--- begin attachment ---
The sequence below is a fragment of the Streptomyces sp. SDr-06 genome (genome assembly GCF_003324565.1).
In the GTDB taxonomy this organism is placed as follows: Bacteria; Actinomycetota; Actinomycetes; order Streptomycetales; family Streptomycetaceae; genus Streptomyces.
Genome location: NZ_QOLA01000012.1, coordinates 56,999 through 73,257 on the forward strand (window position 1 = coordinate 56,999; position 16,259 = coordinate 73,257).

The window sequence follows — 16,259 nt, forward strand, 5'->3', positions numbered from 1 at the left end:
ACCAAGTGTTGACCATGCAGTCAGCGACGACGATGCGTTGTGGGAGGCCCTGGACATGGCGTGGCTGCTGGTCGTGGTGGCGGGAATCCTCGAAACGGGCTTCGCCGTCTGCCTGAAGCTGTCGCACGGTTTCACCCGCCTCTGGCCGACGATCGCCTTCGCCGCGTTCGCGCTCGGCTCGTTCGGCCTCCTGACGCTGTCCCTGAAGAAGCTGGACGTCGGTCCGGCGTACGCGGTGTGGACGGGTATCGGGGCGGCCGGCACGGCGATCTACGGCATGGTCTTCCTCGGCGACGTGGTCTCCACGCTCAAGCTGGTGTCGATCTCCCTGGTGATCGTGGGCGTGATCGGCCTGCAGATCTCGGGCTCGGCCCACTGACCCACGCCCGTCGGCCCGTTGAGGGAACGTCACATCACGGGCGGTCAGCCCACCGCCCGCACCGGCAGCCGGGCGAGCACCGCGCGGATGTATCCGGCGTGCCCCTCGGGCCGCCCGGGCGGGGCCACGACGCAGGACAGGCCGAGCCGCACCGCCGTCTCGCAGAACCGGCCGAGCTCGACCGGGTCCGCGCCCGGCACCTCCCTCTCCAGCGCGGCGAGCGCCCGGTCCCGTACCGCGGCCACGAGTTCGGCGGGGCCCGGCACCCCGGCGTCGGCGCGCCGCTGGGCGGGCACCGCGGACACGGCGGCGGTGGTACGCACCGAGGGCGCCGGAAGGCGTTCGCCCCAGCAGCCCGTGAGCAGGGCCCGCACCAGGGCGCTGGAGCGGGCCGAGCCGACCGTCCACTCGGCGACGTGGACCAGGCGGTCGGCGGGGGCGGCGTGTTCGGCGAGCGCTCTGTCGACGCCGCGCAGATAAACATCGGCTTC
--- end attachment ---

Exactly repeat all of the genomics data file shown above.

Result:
The sequence below is a fragment of the Streptomyces sp. SDr-06 genome (genome assembly GCF_003324565.1).
In the GTDB taxonomy this organism is placed as follows: Bacteria; Actinomycetota; Actinomycetes; order Streptomycetales; family Streptomycetaceae; genus Streptomyces.
Genome location: NZ_QOLA01000012.1, coordinates 56,999 through 73,257 on the forward strand (window position 1 = coordinate 56,999; position 16,259 = coordinate 73,257).

The window sequence follows — 16,259 nt, forward strand, 5'->3', positions numbered from 1 at the left end:
ACCAAGTGTTGACCATGCAGTCAGCGACGACGATGCGTTGTGGGAGGCCCTGGACATGGCGTGGCTGCTGGTCGTGGTGGCGGGAATCCTCGAAACGGGCTTCGCCGTCTGCCTGAAGCTGTCGCACGGTTTCACCCGCCTCTGGCCGACGATCGCCTTCGCCGCGTTCGCGCTCGGCTCGTTCGGCCTCCTGACGCTGTCCCTGAAGAAGCTGGACGTCGGTCCGGCGTACGCGGTGTGGACGGGTATCGGGGCGGCCGGCACGGCGATCTACGGCATGGTCTTCCTCGGCGACGTGGTCTCCACGCTCAAGCTGGTGTCGATCTCCCTGGTGATCGTGGGCGTGATCGGCCTGCAGATCTCGGGCTCGGCCCACTGACCCACGCCCGTCGGCCCGTTGAGGGAACGTCACATCACGGGCGGTCAGCCCACCGCCCGCACCGGCAGCCGGGCGAGCACCGCGCGGATGTATCCGGCGTGCCCCTCGGGCCGCCCGGGCGGGGCCACGACGCAGGACAGGCCGAGCCGCACCGCCGTCTCGCAGAACCGGCCGAGCTCGACCGGGTCCGCGCCCGGCACCTCCCTCTCCAGCGCGGCGAGCGCCCGGTCCCGTACCGCGGCCACGAGTTCGGCGGGGCCCGGCACCCCGGCGTCGGCGCGCCGCTGGGCGGGCACCGCGGACACGGCGGCGGTGGTACGCACCGAGGGCGCCGGAAGGCGTTCGCCCCAGCAGCCCGTGAGCAGGGCCCGCACCAGGGCGCTGGAGCGGGCCGAGCCGACCGTCCACTCGGCGACGTGGACCAGGCGGTCGGCGGGGGCGGCGTGTTCGGCGAGCGCTCTGTCGACGCCGCGCAGATAAACATCGGCTTC